Parish teachers: Louisiana has a lot to lose with continued low pay

Published 12:00 am Sunday, March 4, 2001

VIDALIA, La. – Charles Anderson’s eighth-grade math students recently built mini-replicas of the pyramids in an effort to understand how the ancient Egyptians used math. But they might not have had the chance, if Anderson’s family ties and a love of education had not brought him back to teach in the area

&uot;In teaching, you touch lives,&uot; said the Vidalia native, who teaches at Vidalia Junior High. &uot;And I came back here to teach because wanted to give back some of what I received.&uot;

Still, other career options are in the back of Anderson’s mind, although he can’t see acting on them now. &uot;I could go to Texas and make $35,000 tomorrow,&uot;&160;said Anderson, whose wife teaches in Ridgecrest. &uot;I could take my math degree and make much more in private industry.&uot;

And that, teachers argue, is why it is so important that lawmakers bring Louisiana teachers’ salaries to the Southern average, up from the current statewide average of $32,510 a year.

Otherwise, they say, it will be increasingly difficult for the state to attract qualified, innovative teachers or keep existing ones from moving to neighboring states for more pay.

Lawmakers are tentatively scheduled to meet in special session March 11 to vote on raising teachers’ pay by using gaming revenues and a raise in money the state gives to local school districts, usually to cover operational expenses.

Teachers have won two raises in recent years, according to the Louisiana Federation of Teachers – a $1,200 raise in 1997 and another $1,200 raise two years ago. And proposals before lawmakers in the upcoming session could increase salaries by $3,000, leaving the state average just shy of the Southern average of $35,808.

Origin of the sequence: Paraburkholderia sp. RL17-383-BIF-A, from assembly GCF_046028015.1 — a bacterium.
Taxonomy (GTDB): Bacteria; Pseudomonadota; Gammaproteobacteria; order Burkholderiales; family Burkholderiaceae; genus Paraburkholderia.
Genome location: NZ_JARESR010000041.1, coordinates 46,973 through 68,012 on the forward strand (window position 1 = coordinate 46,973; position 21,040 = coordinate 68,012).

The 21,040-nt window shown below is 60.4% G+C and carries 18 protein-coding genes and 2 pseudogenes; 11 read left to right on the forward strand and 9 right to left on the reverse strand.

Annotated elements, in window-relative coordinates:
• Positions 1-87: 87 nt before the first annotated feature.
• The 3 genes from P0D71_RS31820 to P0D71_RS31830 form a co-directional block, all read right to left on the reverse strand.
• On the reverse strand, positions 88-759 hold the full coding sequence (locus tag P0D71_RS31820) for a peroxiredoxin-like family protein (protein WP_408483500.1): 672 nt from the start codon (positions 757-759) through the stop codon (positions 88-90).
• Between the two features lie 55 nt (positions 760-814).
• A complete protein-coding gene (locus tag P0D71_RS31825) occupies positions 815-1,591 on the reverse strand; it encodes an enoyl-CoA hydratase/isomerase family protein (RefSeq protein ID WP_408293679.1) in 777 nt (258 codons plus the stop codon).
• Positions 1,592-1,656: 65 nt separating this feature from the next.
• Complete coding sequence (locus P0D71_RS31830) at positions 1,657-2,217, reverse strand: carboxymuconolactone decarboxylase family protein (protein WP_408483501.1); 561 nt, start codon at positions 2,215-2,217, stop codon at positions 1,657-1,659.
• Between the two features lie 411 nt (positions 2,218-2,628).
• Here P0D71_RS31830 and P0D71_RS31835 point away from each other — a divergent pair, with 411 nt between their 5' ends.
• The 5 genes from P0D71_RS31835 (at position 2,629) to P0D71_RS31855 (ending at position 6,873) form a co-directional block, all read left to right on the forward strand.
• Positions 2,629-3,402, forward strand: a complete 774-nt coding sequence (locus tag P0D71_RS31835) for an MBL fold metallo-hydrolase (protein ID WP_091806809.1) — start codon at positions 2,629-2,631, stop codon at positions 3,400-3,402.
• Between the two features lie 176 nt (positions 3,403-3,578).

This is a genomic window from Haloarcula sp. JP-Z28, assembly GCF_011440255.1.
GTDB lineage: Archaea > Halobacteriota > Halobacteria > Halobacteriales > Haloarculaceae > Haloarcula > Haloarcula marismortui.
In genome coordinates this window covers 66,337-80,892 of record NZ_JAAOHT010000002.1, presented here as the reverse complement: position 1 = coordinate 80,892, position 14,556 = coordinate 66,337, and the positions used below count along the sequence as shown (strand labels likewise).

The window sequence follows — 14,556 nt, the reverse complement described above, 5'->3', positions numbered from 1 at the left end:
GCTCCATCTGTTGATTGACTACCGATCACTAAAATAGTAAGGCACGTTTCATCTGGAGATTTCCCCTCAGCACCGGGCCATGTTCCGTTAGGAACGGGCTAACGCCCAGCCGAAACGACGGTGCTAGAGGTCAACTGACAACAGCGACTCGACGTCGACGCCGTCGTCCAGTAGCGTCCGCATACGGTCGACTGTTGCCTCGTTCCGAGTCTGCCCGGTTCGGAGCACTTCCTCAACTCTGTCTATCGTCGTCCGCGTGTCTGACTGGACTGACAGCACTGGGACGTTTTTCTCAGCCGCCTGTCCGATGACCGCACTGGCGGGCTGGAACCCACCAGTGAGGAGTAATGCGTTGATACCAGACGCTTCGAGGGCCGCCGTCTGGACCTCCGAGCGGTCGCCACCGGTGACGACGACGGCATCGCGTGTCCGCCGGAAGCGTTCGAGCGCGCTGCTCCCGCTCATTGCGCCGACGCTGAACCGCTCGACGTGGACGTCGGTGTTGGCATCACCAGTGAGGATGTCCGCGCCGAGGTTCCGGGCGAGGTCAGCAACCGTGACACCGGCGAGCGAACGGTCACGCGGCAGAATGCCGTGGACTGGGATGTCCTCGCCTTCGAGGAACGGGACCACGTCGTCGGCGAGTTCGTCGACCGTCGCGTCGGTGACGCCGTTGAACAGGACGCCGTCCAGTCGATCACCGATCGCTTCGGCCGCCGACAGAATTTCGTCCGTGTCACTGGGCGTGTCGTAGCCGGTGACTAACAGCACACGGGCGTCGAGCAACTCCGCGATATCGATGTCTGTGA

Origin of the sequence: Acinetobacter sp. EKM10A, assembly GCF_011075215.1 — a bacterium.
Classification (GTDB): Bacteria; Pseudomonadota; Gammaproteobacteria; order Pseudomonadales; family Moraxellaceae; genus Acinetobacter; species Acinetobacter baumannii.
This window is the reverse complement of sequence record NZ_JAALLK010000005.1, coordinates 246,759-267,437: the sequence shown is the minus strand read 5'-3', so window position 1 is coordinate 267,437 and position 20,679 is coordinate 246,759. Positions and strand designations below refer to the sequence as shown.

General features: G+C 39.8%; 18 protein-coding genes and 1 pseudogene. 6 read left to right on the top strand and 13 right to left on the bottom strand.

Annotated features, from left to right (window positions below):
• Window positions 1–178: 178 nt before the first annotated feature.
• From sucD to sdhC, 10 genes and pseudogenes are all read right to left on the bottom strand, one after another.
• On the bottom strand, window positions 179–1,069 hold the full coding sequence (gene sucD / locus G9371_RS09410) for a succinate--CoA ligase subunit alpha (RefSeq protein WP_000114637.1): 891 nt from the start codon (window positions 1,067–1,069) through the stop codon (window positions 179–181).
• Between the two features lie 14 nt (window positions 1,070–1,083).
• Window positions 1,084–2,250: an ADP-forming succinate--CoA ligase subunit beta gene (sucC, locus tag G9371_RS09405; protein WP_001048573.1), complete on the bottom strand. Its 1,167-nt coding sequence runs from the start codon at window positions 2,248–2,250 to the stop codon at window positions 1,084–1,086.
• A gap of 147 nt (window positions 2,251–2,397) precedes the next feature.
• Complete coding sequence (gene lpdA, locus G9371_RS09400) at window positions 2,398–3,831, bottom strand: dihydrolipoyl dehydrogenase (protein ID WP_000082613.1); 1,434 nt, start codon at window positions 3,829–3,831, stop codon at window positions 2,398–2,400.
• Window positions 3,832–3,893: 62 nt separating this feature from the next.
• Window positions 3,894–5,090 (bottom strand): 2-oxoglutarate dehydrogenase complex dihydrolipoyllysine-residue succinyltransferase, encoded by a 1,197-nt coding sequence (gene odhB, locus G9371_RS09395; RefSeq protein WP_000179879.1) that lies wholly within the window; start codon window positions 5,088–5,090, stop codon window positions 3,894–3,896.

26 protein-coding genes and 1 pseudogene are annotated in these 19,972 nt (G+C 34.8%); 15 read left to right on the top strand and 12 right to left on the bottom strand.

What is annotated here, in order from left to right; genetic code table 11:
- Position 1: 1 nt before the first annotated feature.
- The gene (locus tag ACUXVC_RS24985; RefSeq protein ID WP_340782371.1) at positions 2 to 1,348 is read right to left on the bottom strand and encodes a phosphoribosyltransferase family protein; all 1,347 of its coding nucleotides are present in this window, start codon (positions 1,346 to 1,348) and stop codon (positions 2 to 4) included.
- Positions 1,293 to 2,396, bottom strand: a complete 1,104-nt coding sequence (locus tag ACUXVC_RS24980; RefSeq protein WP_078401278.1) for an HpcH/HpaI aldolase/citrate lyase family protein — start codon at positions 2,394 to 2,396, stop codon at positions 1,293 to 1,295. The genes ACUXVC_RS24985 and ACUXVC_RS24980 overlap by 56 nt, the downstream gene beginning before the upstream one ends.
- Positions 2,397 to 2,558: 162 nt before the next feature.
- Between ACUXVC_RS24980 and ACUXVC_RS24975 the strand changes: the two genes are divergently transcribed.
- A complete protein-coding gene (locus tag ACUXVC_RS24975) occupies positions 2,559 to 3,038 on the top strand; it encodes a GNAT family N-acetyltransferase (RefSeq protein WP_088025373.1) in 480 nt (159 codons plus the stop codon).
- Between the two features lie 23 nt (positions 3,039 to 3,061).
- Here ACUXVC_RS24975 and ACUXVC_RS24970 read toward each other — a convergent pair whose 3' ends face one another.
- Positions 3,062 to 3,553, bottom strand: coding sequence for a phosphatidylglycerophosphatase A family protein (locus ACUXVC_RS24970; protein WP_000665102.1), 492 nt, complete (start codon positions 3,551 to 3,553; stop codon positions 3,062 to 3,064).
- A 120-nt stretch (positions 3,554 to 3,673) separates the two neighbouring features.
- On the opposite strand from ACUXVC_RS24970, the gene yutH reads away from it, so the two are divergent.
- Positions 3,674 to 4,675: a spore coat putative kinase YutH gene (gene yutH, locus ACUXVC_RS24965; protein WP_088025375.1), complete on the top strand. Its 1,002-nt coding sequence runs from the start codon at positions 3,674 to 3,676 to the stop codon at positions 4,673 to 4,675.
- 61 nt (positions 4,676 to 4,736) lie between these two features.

Right now, Louisiana teachers make an average of $32,510 a year, according to the LFT – a figure some educators dispute as too high. It does not include deductions.

Charles Anderson could tell you that. Since he has been teaching only three years and has not yet earned his master’s degree, he makes about $1,800 a month. But federal and state taxes, insurance and retirement deductions leave Anderson only $1,350. His wife, who has also taught three years, makes the same amount.

Making ends meet for themselves and their three children on that salary, Anderson admitted, &uot;isn’t the easiest thing in the world.&uot;

And for that salary, teachers must spend off hours doing such things grading papers and filling out lesson plans. Anderson spends eight to 10 hours a week on such tasks outside class.

&uot;But I&160;teach the same thing six times, while my wife has to teach five different subjects, so she spends 20 hours a week easily&uot; on such things, Anderson said. &uot;It’s not a 8-to-3 job, like a lot of people think.&uot;

Others, like Vidalia Junior High reading teacher Sarah Cotton, have been teaching too long to quit now.

With more than 30 years in teaching, she has too much vested in her retirement to quit. But she isn’t worried as much about her pay – around $32,000 a year – as she is about the difficulty of recruiting and retaining good teachers in the future.

&uot;Several teachers have already retired early and gone to the Natchez system because they can make considerably more in Natchez than in Concordia Parish,&uot;&160;Cotton said.

Debra Raley, who teaches kindergarten at Ferriday Lower Elementary, said she has seen articles that say up to 46 percent of the state’s teachers could retire now. Concordia Parish’s teachers have been teaching an average of 16 1/2 years – almost enough to retire – compared with the state average of just over 13 years. &uot;But at these salaries, nobody’s coming to take our place,&uot; she said.

Still, it often seems that lawmakers do not care about the situation, Raley said. &uot;It seems like they’ve tried everything else but raising our pay. I don’t understand the problem with giving a raise to everybody else, but not to us,&uot;&160;she said. &uot;We get whatever’s left over. It’s like we’re the last priority.&uot;